Let us consider the birth weight example. We can view the number of standard deviations' difference as a 'standardized', or dimensionless, form of the actual findings. The value of 0.2 is the number of SDs by which the intervention changes outcome  if it is measured in grammes (where the SD is 500g) it changes by 0.2 x 500 = 100g, if it is measured in ounces (where the SD is 15oz) it changes by 0.2 x 15 = 3oz.
In practice, of course, we would not want to use the SMD method to analyse birth weight as we are able to convert between units of measurement using an exact conversion factor. However, we commonly have to use it when different measurement tools (e.g. scales) are used to measure the same clinical outcome.
For example, suppose a potential treatment for depression in the elderly achieves an average improvement of 2 points on the Hamilton Rating Scale for depression (HAMD). And suppose that the pooled standard deviation of HAMD scores is 8. Then the standardized mean difference is 2/8 = 0.25. If a similar treatment effect was to be observed on an alternative depression scale, say the Geriatric Depression Scale (GDS) which has a standard deviation of 5 points, then a standardized mean difference of 0.25 is equivalent to an improvement of 1.25 points on the GDS.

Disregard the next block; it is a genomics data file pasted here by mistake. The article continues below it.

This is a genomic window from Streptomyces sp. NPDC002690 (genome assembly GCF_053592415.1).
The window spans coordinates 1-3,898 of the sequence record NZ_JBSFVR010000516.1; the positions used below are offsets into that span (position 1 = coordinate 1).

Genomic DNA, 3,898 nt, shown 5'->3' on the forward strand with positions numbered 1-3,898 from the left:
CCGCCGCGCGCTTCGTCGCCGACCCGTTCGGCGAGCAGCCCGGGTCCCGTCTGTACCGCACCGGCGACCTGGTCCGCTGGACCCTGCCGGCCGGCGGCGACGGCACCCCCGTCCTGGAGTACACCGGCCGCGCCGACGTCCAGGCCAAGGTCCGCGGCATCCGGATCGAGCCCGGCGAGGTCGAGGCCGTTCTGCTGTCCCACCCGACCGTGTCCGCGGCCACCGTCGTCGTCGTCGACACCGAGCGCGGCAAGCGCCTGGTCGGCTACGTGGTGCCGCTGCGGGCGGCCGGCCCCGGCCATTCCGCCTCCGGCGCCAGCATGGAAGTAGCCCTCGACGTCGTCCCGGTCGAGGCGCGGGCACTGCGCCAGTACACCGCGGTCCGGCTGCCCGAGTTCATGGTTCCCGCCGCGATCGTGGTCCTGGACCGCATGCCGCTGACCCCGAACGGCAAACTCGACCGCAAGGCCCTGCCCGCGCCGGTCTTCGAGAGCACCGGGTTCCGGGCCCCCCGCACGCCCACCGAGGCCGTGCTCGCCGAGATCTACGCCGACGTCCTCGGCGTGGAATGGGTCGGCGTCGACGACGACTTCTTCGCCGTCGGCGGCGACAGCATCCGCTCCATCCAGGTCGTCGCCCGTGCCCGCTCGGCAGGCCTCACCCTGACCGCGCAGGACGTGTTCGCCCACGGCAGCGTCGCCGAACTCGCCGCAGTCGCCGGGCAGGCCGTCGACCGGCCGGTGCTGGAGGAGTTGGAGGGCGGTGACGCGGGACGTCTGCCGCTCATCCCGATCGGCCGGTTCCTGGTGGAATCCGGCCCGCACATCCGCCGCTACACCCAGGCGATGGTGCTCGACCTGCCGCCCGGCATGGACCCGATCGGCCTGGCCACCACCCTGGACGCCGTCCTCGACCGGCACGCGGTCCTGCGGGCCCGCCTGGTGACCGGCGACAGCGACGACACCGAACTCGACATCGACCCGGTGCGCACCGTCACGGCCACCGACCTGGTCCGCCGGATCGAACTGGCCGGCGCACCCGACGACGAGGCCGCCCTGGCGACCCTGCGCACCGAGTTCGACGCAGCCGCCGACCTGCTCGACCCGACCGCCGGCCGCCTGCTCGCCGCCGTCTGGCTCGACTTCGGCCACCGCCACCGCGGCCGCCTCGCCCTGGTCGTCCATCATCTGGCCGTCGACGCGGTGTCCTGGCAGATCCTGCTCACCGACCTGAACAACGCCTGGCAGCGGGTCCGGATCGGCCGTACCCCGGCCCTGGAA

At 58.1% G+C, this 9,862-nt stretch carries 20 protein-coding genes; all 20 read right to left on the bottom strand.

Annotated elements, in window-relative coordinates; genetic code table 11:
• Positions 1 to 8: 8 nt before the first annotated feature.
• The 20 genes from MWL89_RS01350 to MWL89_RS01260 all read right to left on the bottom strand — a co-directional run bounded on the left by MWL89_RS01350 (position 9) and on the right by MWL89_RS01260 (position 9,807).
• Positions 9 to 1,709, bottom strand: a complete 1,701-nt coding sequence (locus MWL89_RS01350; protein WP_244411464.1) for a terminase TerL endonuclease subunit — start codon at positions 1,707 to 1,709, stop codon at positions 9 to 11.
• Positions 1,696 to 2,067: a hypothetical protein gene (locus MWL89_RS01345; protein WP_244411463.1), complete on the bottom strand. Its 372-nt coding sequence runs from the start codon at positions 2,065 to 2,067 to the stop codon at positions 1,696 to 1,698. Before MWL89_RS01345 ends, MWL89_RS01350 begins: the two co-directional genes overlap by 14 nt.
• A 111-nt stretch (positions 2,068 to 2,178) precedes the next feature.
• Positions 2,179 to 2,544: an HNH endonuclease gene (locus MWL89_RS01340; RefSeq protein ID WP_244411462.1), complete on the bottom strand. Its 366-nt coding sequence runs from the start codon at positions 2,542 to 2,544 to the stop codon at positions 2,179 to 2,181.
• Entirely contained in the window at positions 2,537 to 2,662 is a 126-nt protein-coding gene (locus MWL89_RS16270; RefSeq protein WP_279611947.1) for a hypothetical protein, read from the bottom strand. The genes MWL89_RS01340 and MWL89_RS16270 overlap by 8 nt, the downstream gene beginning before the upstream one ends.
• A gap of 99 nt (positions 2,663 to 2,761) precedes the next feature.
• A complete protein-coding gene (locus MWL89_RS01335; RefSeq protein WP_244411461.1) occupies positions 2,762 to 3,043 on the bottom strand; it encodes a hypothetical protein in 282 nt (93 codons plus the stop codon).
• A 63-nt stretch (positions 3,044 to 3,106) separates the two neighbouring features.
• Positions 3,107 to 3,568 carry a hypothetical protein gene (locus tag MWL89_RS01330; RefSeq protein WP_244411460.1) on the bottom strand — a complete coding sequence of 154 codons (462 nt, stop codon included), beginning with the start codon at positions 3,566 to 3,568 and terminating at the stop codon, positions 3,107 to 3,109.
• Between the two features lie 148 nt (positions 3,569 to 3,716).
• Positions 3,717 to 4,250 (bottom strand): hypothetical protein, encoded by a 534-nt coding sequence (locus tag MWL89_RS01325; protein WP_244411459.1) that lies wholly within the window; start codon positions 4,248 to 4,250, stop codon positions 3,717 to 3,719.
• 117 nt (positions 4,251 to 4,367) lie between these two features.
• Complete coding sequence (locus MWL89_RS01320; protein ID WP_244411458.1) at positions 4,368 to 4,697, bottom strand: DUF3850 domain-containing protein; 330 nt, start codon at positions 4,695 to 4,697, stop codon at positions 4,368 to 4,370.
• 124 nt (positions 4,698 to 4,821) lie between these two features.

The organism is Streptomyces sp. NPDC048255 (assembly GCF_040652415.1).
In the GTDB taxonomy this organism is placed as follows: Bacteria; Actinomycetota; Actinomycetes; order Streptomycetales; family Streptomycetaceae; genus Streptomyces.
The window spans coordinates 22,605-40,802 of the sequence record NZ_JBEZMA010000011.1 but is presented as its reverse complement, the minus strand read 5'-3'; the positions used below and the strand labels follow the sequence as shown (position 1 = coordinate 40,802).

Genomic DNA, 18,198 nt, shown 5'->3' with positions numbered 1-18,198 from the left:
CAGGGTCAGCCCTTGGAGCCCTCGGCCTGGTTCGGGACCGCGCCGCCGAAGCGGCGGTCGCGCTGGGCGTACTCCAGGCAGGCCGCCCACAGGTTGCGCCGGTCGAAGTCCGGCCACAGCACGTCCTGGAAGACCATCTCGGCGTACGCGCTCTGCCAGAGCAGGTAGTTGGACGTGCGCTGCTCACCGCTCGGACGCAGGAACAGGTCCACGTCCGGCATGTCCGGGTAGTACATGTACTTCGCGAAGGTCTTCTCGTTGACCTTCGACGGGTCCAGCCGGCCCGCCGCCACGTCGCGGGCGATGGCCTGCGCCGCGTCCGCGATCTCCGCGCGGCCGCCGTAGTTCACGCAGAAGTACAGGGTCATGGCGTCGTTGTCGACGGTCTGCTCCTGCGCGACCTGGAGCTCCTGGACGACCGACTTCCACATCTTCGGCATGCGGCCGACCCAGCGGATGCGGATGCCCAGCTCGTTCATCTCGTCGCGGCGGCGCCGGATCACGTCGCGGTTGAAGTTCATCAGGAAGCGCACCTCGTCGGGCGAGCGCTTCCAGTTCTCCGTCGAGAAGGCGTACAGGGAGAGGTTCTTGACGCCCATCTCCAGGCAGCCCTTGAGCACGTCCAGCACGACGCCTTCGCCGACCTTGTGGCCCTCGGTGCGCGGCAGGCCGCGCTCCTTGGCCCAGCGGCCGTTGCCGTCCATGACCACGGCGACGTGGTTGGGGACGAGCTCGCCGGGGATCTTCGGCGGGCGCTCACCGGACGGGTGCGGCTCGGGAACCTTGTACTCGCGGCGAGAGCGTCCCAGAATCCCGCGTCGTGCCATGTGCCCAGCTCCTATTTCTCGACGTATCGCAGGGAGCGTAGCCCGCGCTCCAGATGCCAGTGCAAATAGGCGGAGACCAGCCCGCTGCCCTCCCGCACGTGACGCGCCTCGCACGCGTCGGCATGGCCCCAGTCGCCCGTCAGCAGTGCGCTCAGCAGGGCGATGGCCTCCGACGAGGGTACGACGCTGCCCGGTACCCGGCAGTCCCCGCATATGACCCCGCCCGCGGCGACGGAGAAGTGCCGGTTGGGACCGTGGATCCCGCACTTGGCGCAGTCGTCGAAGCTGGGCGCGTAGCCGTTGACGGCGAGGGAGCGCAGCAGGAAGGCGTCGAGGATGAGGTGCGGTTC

We must be careful with using the standardized mean difference, however. First, we must be sure that the different measurement scales are indeed measuring the same clinical outcome. Second, problems can arise through the use of the pooled standard deviation for the standardizing. To illustrate the latter, let us return to our study with a 2point improvement in HAMD score (pooled SD = 8). Imagine a second study in the same metaanalysis that also used the HAMD, but had more restrictive inclusion criteria. The tight inclusion criteria meant that participants were more similar to each other, and their pooled standard deviation in HAMD scores was only 5. Imagine further that the drug was equally effective in this study in that it also achieved a 2point average improvement in HAMD score. The standardized mean difference for this study is 2/5 = 0.4. Therefore the same effect of treatment gives a different standardized mean difference just because of the tighter inclusion criteria. This is an unfortunate implication of using standardized mean differences. Nevertheless, if studies do use different scales, there are usually few alternatives to using the standardized mean difference to combine results in a metaanalysis.
Finally, we should point out that in RevMan and The Cochrane Library, the mean difference method is referred to as ‘MD’ and the standardized mean difference method as ‘SMD’.